FIG. 2 is an enlarged cross-sectional diagrammatic view of the pump assembly shown in FIG. 1. In this diagrammatic view the supply chamber 5 communicates with the pressure chamber 10 only through the inlet passage 6 because the iron core 20 of the solenoid valve has been moved to a position to block the relief passage 3 that would otherwise communicate with the pressure chamber 10. This diagrammatic view illustrates that as piston 31 rises to point A, it closes the inlet port connected to the supply chamber 5, thereby allowing the fuel in the chamber 10 to be pressurized as the volume of the chamber decreases. When the pressure of the fluid in chamber 10 reaches a predetermined pressure value, valve 51 (FIG. 1) opens, allowing fluid to flow around the valve body 20 through the injector valve assembly (50, FIG. 1) and to the internal combustion engine (not shown). Another feature of the invention which can be seen in FIG. 2 is the fact that the face 23 of the valve 20 is not subject to the pressure in chamber 10. If the electromagnetic valve face 23 terminated within chamber 10, it would be subject to pressures that would require additional electromagnetic force to move the valve body 20. Further, since the movement of the valve 20 is independent of the operation of the reciprocating piston 31, control and injection of fuel into an engine cylinder may be started and stopped at any point in time regardless of the angle of rotation of the camshaft. This is an important feature of this invention in that prior art reciprocating type fuel injection pumps were not capable of obtaining this feature.

FIG. 3 is a diagrammatic view looking into pressure chamber along lines [IL-Ill in FIG. 2. This FIGURE illustrates the shape of the pressure chamber 10 that allows pressurized fluid to flow around the valve body 20. The valve body is shown in the open position so that fluid in the pressure chamber 10 may flow through the bypass or relief passage 3 to the supply chamber 5. This view further illustrates how axial movement of the valve 20 in an axial direction opens and closes the communicating link between the pressure chamber 10 and the bypass passage 3. This FIGURE further illustrates that the face of the valve 20 is not at any time located within the pressure chamber 10 and therefore is not subjected to any axial forces caused by the fluid in the chamber when the valve 20 is closed or open. Movement of the body 20 in either axial direction is in the order of .005 inches or less, allowing a maximum flow rate to be obtained in a minimum amount of time.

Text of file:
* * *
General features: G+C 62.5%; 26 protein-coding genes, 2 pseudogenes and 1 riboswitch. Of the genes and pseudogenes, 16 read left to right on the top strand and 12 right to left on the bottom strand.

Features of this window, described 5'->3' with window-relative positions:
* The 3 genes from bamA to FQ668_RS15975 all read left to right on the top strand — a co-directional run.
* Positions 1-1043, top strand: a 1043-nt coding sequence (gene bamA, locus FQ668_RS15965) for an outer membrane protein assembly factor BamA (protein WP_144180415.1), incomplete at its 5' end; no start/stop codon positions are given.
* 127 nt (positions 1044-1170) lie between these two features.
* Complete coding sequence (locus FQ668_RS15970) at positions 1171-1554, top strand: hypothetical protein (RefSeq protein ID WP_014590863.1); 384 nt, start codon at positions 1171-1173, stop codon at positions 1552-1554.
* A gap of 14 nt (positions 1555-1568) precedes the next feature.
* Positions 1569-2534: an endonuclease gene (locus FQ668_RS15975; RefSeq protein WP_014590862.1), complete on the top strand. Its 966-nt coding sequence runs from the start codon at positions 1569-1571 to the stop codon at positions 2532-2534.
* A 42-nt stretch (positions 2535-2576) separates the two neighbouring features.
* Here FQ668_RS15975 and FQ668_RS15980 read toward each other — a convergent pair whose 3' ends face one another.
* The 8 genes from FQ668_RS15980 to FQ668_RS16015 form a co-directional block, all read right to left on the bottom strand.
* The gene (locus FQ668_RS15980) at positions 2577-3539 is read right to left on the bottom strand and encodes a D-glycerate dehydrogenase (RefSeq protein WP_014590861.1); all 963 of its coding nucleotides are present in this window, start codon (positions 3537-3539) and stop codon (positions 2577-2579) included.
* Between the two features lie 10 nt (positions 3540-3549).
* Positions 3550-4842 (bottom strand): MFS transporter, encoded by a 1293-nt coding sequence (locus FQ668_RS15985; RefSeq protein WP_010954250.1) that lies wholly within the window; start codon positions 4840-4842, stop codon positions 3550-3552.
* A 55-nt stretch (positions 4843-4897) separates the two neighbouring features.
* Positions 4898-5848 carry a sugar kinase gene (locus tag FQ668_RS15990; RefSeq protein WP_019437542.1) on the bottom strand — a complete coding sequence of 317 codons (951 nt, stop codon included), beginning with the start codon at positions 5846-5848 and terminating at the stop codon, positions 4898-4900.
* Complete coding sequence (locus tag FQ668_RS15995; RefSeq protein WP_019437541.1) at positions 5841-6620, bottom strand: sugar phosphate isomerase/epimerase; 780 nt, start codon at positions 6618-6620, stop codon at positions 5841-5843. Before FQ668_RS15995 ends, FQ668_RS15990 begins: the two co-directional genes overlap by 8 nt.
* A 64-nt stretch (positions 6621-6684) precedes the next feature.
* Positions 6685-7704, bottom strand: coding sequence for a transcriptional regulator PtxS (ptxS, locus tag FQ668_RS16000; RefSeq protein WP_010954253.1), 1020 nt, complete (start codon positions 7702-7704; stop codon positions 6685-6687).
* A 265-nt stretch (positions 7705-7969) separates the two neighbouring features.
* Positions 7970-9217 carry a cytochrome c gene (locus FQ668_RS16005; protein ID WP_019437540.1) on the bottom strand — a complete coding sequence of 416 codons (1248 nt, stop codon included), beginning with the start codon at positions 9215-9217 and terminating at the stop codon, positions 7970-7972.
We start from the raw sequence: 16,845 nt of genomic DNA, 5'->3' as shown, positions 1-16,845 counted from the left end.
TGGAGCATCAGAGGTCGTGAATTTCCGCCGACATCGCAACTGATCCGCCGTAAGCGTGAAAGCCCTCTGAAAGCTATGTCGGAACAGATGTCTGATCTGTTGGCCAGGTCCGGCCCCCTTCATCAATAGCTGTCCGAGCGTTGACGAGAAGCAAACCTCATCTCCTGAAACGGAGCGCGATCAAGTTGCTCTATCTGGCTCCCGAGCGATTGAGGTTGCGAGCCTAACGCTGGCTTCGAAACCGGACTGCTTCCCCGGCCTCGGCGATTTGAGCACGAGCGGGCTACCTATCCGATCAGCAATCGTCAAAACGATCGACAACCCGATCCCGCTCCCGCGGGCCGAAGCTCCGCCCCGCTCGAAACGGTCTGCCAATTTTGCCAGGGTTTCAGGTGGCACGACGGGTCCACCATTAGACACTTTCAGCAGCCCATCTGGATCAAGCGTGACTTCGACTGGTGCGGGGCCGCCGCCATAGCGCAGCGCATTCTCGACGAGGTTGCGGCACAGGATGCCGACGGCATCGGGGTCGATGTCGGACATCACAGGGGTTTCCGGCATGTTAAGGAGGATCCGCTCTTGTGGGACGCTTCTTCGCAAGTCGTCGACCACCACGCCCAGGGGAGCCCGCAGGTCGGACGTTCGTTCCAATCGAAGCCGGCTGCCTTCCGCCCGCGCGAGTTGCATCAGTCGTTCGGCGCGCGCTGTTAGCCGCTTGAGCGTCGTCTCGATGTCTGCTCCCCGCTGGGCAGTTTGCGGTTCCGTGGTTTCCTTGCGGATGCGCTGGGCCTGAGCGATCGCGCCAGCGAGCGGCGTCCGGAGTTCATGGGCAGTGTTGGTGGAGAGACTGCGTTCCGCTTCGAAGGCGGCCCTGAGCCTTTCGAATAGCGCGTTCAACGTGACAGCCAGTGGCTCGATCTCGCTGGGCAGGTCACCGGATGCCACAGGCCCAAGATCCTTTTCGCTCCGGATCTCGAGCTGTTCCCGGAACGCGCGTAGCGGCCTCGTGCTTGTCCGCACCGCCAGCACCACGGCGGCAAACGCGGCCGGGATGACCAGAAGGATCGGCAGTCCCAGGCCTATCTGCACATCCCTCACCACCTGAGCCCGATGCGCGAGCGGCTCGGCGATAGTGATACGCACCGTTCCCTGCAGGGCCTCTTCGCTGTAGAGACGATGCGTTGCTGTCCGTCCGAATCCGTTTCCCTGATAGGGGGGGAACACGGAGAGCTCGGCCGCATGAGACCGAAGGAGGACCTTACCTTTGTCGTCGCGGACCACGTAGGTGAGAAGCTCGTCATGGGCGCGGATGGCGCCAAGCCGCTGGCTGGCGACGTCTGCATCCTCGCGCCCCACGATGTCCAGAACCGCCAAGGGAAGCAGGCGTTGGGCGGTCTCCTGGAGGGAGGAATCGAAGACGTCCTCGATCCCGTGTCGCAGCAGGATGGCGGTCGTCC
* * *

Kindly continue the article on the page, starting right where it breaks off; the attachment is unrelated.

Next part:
, OPERATION Referring now to the drawings, and more particularly to FIGS. 1 and 2, the fuel pump 1 operates as follows: a sensing device (not shown) senses one of the operating parameters of the internal combustion engine (not shown) to control the axial movement of the solenoid core or valve 20. The control signal has the effect of causing the body 20 to oscillate at various magnitudes and/or frequencies. Simultaneously with the movement of the iron core 20, the piston 31 reciprocates in response to the action of the spring 33 and cam follower 32 which is following the rotating camshaft of the internal combustion engine. Once the piston 31 has risen to a point in the bore of the housing 60 past the passage 6, fluid in the chamber 10 will or will not be pressurized, depending upon the location of the iron core 20. If the iron core 20 is in the position shown in FIG. 2, there is no communicating link between the chamber 10 and the supply chamber 5, as the location of annular groove 22 is such that passageway 3 does not communicate with pressure chamber 10. Therefore, pressure in the chamber 10 will increase until the delivery valve 51 opens, allowing fuel to pass through passage 57 and to the engine cylinder. Fuel will continue to flow through passage 57 until either the relief port opens or the piston 31 reverses direction, which increases the volume of chamber 10, decreasing the pressure in the chamber 10 and thereby causing the valve 51 to close.